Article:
Chapter 13 Hardship Discharge
Motion For Hardship Discharge Chapter 13
Sometimes people cannot continue with the repayment plan they created when filing for Chapter 13 bankruptcy. This happens often when an individual gets into a permanent financial crisis. You can still get your debt discharged if you find yourself in this predicament. When you can no longer make your monthly payments, you may be eligible for a hardship discharge. You should get in touch with a Bankruptcy Attorney In Tampa, Florida to get additional information.
How A Hardship Discharge Works
How To Get Out Of Chapter 13
A court grants a hardship discharge before you completely repay your debt. That means that you need to file a motion with the bankruptcy court if you want to benefit from a hardship discharge. You are eligible for this discharge if:
- You are unable to complete your payments because you are in a financial crisis
- Your unsecured creditors have already received the amount you would have paid them had you filed a Chapter 7 bankruptcy
- It’s not possible to modify your repayment plan
A court can only grant a hardship discharge if you are not responsible for the circumstances that have made it difficult for you to complete payments. The situation makes it impossible for you to make those payments must be permanent for you to be eligible. That means that losing your job temporarily or a decrease in your income are not sufficient reasons for a hardship discharge.
A better option when your income is no longer sufficient is to file for a Chapter 7 bankruptcy.
Do Unsecured Creditors Get Paid?
Can A Chapter 13 Be Discharged Early
Unsecured creditors are the lenders that loaned you money without collateral. They matter because a court requires you to pay your unsecured creditors as much money as you would have paid had you filed for a Chapter 7 bankruptcy.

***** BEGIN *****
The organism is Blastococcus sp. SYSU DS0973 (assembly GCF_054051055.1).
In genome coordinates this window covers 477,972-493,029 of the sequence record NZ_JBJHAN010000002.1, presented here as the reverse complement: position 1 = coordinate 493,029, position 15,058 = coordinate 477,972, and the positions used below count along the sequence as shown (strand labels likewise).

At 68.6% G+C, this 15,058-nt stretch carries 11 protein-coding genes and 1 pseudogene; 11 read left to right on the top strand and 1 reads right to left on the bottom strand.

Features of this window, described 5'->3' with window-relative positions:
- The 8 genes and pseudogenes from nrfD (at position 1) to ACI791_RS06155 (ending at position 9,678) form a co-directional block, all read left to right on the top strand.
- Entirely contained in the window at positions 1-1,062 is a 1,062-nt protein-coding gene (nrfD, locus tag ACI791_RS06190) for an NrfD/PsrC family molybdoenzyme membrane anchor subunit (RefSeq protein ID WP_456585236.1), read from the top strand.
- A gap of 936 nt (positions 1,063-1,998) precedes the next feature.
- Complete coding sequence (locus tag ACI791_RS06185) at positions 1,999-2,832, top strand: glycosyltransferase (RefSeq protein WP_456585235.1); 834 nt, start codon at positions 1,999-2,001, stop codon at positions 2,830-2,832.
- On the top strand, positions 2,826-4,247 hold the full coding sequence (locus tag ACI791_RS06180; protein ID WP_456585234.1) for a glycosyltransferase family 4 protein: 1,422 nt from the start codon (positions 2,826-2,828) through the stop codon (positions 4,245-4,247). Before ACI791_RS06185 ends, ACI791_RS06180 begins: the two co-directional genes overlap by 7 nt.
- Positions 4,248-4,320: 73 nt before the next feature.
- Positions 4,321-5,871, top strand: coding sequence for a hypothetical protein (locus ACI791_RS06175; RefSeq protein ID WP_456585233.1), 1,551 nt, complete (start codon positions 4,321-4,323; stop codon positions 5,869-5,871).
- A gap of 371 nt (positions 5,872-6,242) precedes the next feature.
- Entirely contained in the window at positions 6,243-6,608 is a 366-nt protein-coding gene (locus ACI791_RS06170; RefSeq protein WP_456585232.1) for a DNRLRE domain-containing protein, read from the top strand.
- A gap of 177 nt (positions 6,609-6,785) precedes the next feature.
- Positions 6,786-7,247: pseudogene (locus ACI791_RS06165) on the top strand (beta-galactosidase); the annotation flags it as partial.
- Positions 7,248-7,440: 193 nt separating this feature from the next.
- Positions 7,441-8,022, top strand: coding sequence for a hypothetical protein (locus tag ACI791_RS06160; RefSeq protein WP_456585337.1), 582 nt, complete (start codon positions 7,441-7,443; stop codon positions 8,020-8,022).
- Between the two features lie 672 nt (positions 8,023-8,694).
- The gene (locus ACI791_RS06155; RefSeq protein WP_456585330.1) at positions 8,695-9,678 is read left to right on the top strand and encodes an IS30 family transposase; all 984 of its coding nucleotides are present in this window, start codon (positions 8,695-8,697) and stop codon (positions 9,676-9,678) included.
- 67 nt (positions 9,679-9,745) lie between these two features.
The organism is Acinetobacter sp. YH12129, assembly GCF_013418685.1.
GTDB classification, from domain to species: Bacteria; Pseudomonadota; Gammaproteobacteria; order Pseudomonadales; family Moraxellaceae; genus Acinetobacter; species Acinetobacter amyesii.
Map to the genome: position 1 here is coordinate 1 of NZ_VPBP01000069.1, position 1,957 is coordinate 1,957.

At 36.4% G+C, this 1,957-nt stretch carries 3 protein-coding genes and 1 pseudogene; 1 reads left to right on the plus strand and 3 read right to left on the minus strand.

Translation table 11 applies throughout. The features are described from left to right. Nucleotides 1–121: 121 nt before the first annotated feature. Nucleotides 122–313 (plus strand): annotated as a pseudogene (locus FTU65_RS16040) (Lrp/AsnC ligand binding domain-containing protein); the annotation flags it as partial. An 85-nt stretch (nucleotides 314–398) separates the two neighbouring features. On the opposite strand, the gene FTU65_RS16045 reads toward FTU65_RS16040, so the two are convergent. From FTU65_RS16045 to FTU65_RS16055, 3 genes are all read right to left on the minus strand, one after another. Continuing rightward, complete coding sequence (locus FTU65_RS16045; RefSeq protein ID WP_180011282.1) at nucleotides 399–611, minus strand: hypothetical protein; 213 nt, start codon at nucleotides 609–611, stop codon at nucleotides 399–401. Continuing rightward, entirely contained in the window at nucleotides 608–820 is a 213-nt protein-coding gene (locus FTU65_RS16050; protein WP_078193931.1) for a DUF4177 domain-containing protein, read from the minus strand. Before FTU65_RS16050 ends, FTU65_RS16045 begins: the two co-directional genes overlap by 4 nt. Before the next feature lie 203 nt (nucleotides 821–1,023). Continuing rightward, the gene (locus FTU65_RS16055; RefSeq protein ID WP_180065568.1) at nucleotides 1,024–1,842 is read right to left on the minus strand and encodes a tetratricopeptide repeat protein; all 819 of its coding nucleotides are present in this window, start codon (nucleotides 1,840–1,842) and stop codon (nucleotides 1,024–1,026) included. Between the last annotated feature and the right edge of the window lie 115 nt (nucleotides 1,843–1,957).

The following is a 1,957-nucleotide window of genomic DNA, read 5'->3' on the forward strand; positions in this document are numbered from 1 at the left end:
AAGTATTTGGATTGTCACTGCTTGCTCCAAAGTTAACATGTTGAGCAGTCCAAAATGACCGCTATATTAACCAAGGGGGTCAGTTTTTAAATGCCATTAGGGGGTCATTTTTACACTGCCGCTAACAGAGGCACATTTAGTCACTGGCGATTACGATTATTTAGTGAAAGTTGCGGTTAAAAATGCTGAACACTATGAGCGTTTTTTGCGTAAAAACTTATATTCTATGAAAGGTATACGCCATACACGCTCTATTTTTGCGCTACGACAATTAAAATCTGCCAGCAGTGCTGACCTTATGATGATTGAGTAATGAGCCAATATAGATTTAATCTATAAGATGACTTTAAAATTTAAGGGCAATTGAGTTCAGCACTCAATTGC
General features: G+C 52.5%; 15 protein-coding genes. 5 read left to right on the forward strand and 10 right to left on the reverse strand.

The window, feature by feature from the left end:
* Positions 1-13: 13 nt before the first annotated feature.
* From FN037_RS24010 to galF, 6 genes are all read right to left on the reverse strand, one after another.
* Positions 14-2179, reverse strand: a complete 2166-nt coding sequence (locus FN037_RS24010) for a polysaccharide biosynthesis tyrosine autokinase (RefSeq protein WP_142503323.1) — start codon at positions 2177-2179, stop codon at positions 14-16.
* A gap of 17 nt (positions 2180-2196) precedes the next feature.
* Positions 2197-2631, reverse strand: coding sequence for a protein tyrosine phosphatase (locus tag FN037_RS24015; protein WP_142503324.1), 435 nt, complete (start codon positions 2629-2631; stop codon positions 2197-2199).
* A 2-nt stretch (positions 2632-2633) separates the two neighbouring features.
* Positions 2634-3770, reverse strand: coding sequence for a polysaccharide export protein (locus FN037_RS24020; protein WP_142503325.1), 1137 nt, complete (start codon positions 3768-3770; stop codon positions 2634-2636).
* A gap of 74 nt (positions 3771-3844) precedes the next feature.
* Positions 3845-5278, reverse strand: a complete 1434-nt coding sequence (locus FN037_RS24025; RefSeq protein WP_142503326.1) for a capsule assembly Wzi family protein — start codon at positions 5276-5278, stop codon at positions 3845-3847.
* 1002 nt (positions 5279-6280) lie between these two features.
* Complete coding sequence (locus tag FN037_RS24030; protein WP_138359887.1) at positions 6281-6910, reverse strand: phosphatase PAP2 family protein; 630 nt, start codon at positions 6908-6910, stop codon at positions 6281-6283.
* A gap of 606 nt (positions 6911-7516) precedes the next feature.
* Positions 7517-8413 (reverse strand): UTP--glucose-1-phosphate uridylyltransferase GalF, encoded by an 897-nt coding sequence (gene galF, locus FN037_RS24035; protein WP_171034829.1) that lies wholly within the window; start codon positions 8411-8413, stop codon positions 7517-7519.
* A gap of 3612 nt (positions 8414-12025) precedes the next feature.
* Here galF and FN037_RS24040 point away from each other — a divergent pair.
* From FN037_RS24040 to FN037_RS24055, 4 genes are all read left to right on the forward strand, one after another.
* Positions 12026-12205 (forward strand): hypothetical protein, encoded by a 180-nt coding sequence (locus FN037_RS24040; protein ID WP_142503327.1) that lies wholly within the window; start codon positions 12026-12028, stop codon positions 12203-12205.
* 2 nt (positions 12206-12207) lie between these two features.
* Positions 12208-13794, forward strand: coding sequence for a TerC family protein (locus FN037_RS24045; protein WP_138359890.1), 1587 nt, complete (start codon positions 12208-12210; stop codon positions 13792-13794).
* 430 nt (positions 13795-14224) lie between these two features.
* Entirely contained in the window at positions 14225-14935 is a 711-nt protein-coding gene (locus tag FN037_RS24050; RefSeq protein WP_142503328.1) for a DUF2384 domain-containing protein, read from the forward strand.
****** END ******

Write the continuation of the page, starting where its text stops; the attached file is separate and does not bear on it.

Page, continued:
You can estimate that amount by calculating the value of your nonexempt assets that would have been sold off in a Chapter 7 bankruptcy. In Chapter 13 bankruptcy, you don’t sell any property or assets but pay back your creditors an amount equal to the value of your nonexempt assets. This is why they do not touch your property or assets.
But if the value of your nonexempt property or assets is significant, it’s likely that you may not have paid your creditors a sufficient amount to qualify for a hardship discharge.
When A Chapter 13 Modification Is Not Practical
Chapter 13 Payments Suspended
Modifying a Chapter 13 bankruptcy plan is possible only if your income goes down considerably while you are in bankruptcy. In this situation, the modification would involve reducing the amount you have to pay every month in your Chapter 13 repayment plan. That includes the amount you have to pay for nonpriority or unsecured debts such as medical bills, credit cards, and personal loans.
But you have to prove that modification is not feasible or practical in your situation for the court to grant hardship discharge.
Not All Loans Can Be Discharged
When Is A Chapter 13 Bankruptcy Discharged
Student loans, priority debt, tax debt, child support, and some other debts are non-dischargeable. That means you will have to repay them no matter your financial situation.
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